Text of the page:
VOETSTOOTS: Not a get-out-of-jail-free card for sellers
21 Sep 2023
Property sales in South Africa are typically covered by the so-called voetstoots clause, which essentially means buying a property “as is”. But this applies only to “patent” defects and to “latent” defects that the property owner is unaware of. Failing to disclose a “latent” defect you are aware of is not covered by the voetstoots clause and amounts to fraud.
In a landmark judgment in June 2023, Le Roux v Zietsman and Another (330/2022)  ZASCA 102 (15 June 2023), unsuspecting buyers of properties containing defects finally received long-awaited vindication. This case highlighted the danger for property sellers who deliberately fail to tell buyers about hidden defects they are aware of. In other words, if you are selling your property, you need to disclose to prospective buyers any hidden defects in your property that you know about because a buyer needs to factor the cost of repairing such a defect into the offer to purchase.
The court confirmed that a fraudulent non-disclosure regarding latent defects might lead to a successful claim for damages. The action relieves a purchaser who discovers the latent defect(s) known to the seller, which they fraudulently failed to disclose before the sale of the property to induce the purchaser to conclude the sale.
A patent defect is a property fault that should be obvious to a reasonable person on inspection. Examples are wall cracks, shattered windows and missing tiles.
A latent defect is a fault not noticeable to the untrained eye on casual inspection. Examples are rising damp, faulty pool pumps or geysers and leaking roofs.
Facts of the case
In July 2011, Mr Christiaan Frederik Zietsman and Mrs Ester Petronella Zietsman (“Respondents”) bought a guesthouse situated in Tzaneen, Limpopo, from the “Appellant”, Mr Jan Pieter Le Roux. Mr Zietsman paid R1 300 000 for the guesthouse to make his wife’s dream of running a guesthouse a reality. The property was transferred into their names on 30 September 2011, and they took occupation on 11 July 2011. Barely three months after they had taken occupation of the property, it rained heavily. There was extensive leaking of the entire roof. As their funds were exhausted from purchasing the guesthouse, the respondents were compelled to seek an extra R241 281.76 to repair the roof. To add to their woes, they could not conduct any business for the two months the guesthouse was under repair. As a result, they lost the income which would have been generated during that period.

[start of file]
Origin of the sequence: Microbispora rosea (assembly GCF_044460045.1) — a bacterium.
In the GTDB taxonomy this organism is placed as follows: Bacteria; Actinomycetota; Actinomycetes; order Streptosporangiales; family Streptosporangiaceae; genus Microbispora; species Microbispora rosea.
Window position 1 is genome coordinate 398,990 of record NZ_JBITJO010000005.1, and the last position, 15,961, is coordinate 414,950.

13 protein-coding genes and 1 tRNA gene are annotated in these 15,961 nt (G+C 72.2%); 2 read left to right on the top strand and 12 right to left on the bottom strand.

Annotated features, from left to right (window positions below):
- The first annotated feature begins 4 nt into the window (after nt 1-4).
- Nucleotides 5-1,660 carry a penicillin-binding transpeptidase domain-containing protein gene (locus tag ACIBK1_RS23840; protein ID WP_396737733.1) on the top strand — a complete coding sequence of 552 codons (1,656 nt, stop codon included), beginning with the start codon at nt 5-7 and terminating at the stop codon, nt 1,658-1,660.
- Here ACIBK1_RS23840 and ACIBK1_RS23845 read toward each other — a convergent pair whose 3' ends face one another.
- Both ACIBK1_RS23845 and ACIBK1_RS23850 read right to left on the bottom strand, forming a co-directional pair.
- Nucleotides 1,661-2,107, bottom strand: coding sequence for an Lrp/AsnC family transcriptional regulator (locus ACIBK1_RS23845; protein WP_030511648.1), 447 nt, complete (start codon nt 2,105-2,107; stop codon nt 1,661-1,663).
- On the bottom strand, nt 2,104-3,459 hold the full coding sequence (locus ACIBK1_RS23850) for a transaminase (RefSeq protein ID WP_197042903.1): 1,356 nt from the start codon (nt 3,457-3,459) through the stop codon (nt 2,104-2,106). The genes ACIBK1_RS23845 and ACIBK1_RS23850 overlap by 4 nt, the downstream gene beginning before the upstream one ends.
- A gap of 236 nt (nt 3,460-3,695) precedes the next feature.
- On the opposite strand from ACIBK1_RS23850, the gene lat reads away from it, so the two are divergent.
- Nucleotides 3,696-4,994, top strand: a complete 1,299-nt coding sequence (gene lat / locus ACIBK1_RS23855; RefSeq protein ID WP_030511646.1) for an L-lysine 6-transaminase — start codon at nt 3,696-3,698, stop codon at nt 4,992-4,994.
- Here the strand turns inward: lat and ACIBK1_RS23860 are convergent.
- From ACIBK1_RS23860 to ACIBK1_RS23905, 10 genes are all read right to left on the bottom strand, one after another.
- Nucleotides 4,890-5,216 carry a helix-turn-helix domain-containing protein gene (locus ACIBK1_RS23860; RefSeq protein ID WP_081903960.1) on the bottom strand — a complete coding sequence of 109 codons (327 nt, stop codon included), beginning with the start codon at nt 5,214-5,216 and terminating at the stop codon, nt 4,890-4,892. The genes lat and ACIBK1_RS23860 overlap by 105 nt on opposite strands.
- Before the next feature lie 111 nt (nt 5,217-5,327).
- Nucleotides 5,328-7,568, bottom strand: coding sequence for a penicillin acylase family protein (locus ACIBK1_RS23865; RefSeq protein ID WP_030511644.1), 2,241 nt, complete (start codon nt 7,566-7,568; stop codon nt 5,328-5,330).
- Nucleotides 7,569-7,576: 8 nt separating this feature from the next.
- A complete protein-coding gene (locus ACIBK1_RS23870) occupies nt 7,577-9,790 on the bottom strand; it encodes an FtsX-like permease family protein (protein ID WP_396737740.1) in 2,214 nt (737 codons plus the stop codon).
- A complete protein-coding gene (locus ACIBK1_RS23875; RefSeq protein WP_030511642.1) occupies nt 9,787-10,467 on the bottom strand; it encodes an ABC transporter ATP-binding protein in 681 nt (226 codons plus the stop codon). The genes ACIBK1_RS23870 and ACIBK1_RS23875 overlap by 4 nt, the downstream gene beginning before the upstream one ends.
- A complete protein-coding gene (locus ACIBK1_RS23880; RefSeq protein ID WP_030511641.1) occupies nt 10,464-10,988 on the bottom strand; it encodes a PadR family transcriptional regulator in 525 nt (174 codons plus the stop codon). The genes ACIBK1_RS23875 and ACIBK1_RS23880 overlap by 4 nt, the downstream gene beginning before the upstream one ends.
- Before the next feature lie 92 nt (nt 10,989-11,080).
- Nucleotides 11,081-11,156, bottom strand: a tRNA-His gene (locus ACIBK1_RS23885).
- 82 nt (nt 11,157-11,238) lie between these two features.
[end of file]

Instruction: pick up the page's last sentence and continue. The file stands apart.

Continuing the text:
Consequently, the Respondents sued the Appellant and succeeded. The voetstoots clause in the deed of sale (which the Appellant initially relied upon but subsequently abandoned) was inapplicable.
Various factors were considered in establishing the causal connection between the defects and the damages suffered. In summary, there were defects to the roof, which were repaired but not disclosed. The Appellant had a duty to disclose the latent defects in the entire roof.
In his version, the Appellant had no genuine belief when signing the deed of sale that the leaking roof had been fixed. As demonstrated by the expert witness putting only a plastic sheeting/membrane in the ceiling was a temporary measure which could not withstand rains, more so heavy rains. This was not disclosed to the Respondents. It is simply disingenuous for the Appellant, who had been in occupation for five years, to say that he was unaware of the defects.
The appeal was dismissed.
The seller had failed to disclose the full extent of the leakage and defects in the roof by reassuring the purchasers that the leaks had been repaired to secure a sale and benefit himself. The seller had a duty to disclose the latent defects in the entire roof and would have been aware that structural defects were causing the leaks. The non-disclosure played a crucial role in the purchasers’ decision to acquire the property. To succeed with a claim based on fraudulent misrepresentation, a purchaser must show that:
(a) a seller (at the time of the sale) was aware of the defect;
(b) the seller deliberately failed to disclose the defect to the purchaser; and
(c) to induce the purchaser to conclude the sale. Defects are latent in that they would not have been visible or discoverable upon inspection by the ordinary purchaser.
Contact an attorney at SchoemanLaw for assistance with your property sales and related issues.
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